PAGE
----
This exhibition is about struggle, grief, loss and hope. There are times when making art is the only voice we can find to explain human suffering and pain to ourselves.
The paintings present visual forms evoking the unanswerable questions that every human encounters. The works form a visual narrative pictorializing the human experiences of shock, struggle, grief, and lament.
The music is designed to reflect these inner experiences, to give motion and aural texture to our inarticulable responses to intense suffering.
My recent abstract explorations of brilliant color disappeared from these paintings. My use of primary colors came to an abrupt end in the work as I entered into a period of melancholy and sadness. Memories of painful loss and grief emerged in me fostering a compelling need to find new elemental, graphic visual forms for myself.
While much of my composing has been done in a traditional style, I have borrowed the dissonant harmonic language and minimalist techniques of the late-20th century in order to give direction and order to my musical concepts.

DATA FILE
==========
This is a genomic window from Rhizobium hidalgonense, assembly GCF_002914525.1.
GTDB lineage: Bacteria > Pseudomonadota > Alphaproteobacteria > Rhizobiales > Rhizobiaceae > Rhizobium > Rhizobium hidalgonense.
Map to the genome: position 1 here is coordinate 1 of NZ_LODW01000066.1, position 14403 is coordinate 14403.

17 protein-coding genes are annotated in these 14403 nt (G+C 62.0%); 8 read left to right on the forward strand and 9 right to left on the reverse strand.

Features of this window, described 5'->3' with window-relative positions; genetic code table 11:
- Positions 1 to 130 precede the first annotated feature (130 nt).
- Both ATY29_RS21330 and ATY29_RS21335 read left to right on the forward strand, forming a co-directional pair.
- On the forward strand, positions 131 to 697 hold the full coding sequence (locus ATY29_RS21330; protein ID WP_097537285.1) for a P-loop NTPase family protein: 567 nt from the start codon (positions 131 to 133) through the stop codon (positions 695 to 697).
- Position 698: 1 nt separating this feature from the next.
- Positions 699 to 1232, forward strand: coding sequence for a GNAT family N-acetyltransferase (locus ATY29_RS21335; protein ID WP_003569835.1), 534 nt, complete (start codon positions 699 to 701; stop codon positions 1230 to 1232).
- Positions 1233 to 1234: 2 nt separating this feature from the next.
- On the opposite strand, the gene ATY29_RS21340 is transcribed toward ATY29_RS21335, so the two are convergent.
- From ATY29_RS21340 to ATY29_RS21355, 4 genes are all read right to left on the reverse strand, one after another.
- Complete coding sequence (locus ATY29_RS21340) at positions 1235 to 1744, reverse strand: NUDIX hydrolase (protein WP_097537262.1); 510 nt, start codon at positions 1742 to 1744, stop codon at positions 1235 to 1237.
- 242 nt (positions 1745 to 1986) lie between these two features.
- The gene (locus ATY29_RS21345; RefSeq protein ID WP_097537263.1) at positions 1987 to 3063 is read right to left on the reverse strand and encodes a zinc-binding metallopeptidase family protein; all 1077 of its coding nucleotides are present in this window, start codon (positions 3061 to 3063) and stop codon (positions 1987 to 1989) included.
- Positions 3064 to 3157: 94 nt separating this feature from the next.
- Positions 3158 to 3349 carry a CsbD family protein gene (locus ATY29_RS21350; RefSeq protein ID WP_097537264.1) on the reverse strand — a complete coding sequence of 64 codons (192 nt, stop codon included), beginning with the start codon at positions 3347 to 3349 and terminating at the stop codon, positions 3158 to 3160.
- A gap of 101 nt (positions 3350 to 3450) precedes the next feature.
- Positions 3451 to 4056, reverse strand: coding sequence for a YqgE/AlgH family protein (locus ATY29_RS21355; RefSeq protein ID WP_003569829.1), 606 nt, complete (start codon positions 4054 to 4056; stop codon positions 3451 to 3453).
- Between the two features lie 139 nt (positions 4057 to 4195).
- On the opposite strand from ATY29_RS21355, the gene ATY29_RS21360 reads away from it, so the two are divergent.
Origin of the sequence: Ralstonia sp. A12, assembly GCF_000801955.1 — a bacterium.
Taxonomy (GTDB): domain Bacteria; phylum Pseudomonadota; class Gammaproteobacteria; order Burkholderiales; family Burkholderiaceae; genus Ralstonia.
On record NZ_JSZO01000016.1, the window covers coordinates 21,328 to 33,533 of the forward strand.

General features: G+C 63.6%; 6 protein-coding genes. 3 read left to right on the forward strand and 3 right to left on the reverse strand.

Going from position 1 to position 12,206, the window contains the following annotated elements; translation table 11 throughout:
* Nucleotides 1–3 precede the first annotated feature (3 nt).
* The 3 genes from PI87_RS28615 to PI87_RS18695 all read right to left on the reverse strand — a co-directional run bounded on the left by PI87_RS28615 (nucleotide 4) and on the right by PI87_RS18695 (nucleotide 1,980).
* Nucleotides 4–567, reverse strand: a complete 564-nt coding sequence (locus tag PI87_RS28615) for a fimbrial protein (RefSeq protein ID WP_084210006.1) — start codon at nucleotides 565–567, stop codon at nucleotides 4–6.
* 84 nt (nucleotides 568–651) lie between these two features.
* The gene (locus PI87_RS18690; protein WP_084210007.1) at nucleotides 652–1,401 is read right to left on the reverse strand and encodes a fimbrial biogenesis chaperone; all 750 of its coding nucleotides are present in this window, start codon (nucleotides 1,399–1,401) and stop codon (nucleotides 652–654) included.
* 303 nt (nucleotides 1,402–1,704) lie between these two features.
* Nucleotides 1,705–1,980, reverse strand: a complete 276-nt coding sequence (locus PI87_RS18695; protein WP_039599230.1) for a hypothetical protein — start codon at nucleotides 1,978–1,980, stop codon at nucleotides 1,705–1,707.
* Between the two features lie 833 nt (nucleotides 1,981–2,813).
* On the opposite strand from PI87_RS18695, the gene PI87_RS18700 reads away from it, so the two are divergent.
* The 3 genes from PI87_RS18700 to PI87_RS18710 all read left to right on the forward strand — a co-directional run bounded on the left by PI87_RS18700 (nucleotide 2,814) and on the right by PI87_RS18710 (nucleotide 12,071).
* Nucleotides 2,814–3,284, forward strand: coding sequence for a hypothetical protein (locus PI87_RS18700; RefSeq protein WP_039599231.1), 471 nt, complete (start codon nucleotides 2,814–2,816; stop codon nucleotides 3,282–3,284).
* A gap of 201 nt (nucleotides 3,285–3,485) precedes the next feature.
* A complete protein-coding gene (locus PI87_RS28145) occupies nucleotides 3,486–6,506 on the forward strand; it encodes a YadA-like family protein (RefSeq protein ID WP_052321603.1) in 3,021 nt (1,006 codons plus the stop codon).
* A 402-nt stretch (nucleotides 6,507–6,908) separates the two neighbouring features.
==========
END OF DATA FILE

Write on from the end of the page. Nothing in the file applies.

This work is not about the political and ideological. Rather, we are interested in how we form meaning from our experiences of life—good and bad, pleasurable and painful. In the midst of producing these paintings the tragic event at Umpqua Community College happened. The final paintings and music were deeply affected by that event.
These paintings continue my practice of finding abstract forms that evoke and investigate the central subject matter of my art—human interiorty and the human condition in the world as I see and experience it.
At times when our lives are overcome by loss, melancholy and darkness, we grope for ways to cope with its unutterable mystery and pain. The deepest pain is often quiet, lonely and essentially unanswerable.
In our common experiences of suffering and loss we find and see each other in deeper more profound ways. We find hope in the darkness because we have each other.